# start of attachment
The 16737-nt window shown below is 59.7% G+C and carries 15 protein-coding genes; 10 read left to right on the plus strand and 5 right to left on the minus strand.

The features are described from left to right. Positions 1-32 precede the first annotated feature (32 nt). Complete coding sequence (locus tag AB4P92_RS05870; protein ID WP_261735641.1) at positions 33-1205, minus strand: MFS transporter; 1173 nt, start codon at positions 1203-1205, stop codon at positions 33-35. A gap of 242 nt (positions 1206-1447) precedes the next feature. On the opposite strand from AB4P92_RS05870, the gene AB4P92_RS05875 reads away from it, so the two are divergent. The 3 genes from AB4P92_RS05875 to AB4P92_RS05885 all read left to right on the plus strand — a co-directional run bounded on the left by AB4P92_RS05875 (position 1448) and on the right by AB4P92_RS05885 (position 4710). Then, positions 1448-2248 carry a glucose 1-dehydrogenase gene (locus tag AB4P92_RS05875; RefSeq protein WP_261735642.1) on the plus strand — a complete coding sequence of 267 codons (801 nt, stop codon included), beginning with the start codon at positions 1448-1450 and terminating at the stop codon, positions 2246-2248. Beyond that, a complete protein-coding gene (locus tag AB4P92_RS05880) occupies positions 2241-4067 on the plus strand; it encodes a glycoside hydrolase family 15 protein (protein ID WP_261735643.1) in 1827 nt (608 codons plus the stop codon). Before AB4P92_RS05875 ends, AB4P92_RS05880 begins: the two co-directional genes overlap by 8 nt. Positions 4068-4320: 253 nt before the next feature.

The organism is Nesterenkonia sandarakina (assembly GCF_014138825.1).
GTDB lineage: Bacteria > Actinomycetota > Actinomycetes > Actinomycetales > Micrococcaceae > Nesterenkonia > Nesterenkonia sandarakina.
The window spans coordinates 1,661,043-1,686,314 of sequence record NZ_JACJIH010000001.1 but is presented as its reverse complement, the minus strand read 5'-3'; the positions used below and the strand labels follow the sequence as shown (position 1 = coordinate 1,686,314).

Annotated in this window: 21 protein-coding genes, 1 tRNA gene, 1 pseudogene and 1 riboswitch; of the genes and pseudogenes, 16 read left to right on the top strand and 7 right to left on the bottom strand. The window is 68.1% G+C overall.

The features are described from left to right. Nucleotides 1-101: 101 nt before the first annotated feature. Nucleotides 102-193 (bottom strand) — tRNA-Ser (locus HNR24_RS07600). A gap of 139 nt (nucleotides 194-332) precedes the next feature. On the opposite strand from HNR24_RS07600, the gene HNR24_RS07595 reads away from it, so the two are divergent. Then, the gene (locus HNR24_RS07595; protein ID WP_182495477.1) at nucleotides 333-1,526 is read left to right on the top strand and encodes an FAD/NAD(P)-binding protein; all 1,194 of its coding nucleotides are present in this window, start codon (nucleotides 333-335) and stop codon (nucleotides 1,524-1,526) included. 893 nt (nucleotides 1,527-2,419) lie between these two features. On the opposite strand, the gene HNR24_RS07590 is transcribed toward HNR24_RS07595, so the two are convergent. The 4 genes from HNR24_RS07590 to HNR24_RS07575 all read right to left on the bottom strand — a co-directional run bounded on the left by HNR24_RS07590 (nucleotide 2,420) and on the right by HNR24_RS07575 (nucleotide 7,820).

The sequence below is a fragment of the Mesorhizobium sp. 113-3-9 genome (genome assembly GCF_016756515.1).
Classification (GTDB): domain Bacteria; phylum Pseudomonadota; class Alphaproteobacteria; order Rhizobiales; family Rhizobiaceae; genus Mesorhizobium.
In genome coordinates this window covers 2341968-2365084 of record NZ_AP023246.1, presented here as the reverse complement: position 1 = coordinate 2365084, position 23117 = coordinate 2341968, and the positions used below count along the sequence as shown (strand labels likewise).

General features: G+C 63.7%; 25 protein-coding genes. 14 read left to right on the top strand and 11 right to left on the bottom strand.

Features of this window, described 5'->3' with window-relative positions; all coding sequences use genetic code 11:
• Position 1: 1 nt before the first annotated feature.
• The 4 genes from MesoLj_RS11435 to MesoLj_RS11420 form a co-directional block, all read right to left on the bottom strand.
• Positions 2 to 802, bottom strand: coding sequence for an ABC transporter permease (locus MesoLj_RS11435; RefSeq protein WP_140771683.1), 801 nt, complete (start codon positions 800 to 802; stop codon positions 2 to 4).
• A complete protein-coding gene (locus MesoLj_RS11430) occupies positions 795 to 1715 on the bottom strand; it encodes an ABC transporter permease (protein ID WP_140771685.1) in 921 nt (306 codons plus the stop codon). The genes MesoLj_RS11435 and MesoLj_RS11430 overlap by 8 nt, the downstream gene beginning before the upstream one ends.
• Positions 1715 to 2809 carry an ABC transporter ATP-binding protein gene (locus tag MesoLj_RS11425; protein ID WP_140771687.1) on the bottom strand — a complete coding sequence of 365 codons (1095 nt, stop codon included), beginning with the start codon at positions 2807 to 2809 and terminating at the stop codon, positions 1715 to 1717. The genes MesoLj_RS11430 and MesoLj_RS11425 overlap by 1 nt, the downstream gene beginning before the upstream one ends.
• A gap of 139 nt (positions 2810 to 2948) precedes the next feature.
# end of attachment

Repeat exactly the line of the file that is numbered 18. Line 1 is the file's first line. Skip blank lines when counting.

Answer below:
• A gap of 139 nt (positions 2810 to 2948) precedes the next feature.